Rep. Ilhan Omar released legislation on Monday that would completely cancel upwards of $1.6 trillion in student debt.
Omar released her bill, the Student Debt Cancellation Act of 2019, as part of a package with Sen. Bernie Sanders (I-Vermont) and Rep. Pramila Jayapal (D-Washington), two other prominent members of the Congressional Progressive Caucus.
“I stand before you on behalf of 45 million Americans,” Omar said in front of the Capitol on Monday. “45 million people who feel they can’t purchase their first home. 45 million people who feel like they can’t start a family. 45 million people who have dreams of opening up a business or have dreams of public service, but are held back by a mountain of debt.”
Rep. Alexandria Ocasio-Cortez (D-New York) also spoke in favor of the legislation, as did Randi Weingarten, president of the American Federation of Teachers.
Jayapal will introduce a companion bill in the House that would make public college free, and Sanders will introduce a bill in the Senate with both components as the newest version of his College for All Act.
The authors of the package suggest that it would cost $2.2 trillion over a decade and be paid for by a tax of 0.5 percent on stock trades, a 0.1 percent fee on bonds, and a .0005 percent fee on derivatives. Sanders’ office has suggested that the tax could bring in $2.4 trillion over 10 years, and potentially pay for other initiatives as well. The Congressional Budget Office, which typically reviews the cost of legislation when a committee approves a bill, has not yet produced an analysis of the tax revenue potentially raised by the bill or the costs associated with it.
The bill, and the package as a whole, follows through on Omar’s campaign rhetoric — she ran in 2018 in part on tuition-free and debt-free two-and four-year public colleges and universities; an expansion of Federal Pell grants, which are used to cover education expenses; and the cancellation of all student debt (both private and federal loans).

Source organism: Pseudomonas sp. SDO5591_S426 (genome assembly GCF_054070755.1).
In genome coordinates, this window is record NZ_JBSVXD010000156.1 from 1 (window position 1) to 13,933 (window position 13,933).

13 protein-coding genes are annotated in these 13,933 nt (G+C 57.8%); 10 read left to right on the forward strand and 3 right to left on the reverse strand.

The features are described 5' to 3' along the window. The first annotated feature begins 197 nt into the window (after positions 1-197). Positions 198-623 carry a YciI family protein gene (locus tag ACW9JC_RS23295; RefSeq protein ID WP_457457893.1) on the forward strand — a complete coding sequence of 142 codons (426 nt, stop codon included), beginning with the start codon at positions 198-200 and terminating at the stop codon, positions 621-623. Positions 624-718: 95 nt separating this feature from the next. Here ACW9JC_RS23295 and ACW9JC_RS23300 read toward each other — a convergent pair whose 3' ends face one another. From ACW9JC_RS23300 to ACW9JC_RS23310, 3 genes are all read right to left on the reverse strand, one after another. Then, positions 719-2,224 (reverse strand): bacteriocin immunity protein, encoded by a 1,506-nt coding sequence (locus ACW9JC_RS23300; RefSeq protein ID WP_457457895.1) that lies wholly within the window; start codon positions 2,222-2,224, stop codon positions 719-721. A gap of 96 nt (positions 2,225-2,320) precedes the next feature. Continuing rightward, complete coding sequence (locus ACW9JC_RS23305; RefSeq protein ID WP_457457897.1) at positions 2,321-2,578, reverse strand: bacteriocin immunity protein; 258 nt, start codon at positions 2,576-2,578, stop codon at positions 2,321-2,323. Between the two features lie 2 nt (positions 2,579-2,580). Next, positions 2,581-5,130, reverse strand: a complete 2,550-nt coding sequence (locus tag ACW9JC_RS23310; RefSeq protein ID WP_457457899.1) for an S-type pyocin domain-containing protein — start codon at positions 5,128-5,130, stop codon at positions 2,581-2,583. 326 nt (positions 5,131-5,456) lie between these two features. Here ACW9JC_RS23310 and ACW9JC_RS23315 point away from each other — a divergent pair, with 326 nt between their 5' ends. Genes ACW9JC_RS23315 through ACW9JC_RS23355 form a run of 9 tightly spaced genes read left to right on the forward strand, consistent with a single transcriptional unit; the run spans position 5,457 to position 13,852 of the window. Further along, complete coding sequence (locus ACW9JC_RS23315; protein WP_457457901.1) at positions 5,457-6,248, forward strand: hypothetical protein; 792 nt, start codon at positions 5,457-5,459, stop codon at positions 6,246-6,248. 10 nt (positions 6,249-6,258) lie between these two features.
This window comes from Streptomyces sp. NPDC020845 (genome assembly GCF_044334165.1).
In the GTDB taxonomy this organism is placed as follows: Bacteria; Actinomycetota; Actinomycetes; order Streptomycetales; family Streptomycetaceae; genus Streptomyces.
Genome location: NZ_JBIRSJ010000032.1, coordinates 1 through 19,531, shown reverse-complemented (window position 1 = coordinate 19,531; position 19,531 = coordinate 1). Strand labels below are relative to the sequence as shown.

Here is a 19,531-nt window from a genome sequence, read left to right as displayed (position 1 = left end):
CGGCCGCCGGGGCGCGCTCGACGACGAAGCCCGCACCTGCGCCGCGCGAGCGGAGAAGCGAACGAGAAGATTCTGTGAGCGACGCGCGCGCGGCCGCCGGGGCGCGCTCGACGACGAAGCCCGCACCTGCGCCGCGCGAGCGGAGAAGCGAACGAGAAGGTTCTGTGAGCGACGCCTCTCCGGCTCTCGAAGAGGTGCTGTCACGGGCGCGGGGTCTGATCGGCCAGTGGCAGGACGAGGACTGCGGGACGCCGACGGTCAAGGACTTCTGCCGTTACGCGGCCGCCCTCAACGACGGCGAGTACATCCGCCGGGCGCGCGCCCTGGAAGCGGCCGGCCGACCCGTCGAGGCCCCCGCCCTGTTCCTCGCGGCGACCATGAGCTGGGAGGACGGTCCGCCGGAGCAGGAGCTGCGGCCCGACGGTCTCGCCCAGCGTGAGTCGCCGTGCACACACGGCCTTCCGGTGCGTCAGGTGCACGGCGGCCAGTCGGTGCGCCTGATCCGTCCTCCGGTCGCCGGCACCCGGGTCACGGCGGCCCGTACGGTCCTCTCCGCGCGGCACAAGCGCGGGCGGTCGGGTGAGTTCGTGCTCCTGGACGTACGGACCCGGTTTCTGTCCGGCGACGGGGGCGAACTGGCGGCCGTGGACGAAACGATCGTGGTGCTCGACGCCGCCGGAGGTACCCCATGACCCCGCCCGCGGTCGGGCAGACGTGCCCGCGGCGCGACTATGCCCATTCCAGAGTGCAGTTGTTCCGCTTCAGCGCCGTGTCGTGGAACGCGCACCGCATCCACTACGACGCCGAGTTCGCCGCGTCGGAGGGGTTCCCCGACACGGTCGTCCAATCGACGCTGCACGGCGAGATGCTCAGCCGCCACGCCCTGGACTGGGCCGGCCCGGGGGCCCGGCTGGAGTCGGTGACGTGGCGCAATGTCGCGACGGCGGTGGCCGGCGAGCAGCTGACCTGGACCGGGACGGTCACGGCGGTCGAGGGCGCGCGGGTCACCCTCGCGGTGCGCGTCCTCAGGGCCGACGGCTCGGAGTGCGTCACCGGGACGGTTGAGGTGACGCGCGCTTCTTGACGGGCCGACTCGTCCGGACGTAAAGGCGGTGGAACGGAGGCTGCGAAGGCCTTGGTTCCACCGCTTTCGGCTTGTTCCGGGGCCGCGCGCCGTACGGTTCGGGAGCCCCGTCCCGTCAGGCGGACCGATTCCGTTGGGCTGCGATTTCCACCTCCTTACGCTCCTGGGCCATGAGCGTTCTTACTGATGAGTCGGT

Omar’s portion of the package directs the Department of Education to cancel all student loans taken out since 1965 within 180 days of the bill being signed. It also grants the Education and Treasury departments the ability to temporarily purchase and then cancel all private student loans.
Even Omar, along with 44 Democrats and 24 Republicans, still has student loans to pay off, according to Roll Call. “I am part of the 45 million people who are shackled with the burdens of student debt,” Omar recently told Ana Marie Cox in an interview. “And what that does, really, is stops prosperity for all of us.”
The package of bills, fronted by Sanders, comes just days before the first Democratic presidential debates. It draws a stark contrast between the Vermont senator and his colleagues, taking things a step further than what both Sen. Elizabeth Warren, D-Massachusetts, proposed in April and what candidate Julián Castro proposed in May.
Warren’s plan, which will be released in the coming weeks as a bill in both chambers by Warren and House Majority Whip Rep. James Clyburn of South Carolina, would make all public colleges in the U.S. free and eliminate student loan debt of millions of Americans — but not all Americans. The plan would allow households making less than $100,000 to receive a $50,000 debt cancellation, with all households making under $250,000 able to receive some amount of cancelation. Her plan would be paid for with a 2 percent tax on wealth above $50 million and a 1 percent tax on wealth over $1 billion.
Castro, former San Antonio mayor and secretary of Housing and Urban Development, has proposed a plan that would offer partial loan forgiveness for some of those who receive public assistance benefits like the Supplemental Nutrition Assistance Program or Medicaid.
The schism between Sander’s plan and what Warren and Castro are offering is clear: Sanders’ package erases all student debt, including student debt held by the wealthy, while Warren’s plan pares that back a bit and Castro’s pares that back even more. Sen. Amy Klobuchar of Minnesota, also running for president, has called student loan forgiveness unrealistic.
“You may ask, ‘Why full cancellation? What about the people who can pay off their debt?’” Omar asked rhetorically on Monday.
“Well, let me say this: The children of Donald Trump aren’t taking out student loans. Canceling student debt is a problem of the poor and the middle class, not of the rich,” she said.
“So rather than making exceptions, let’s end this crisis entirely once and for all.”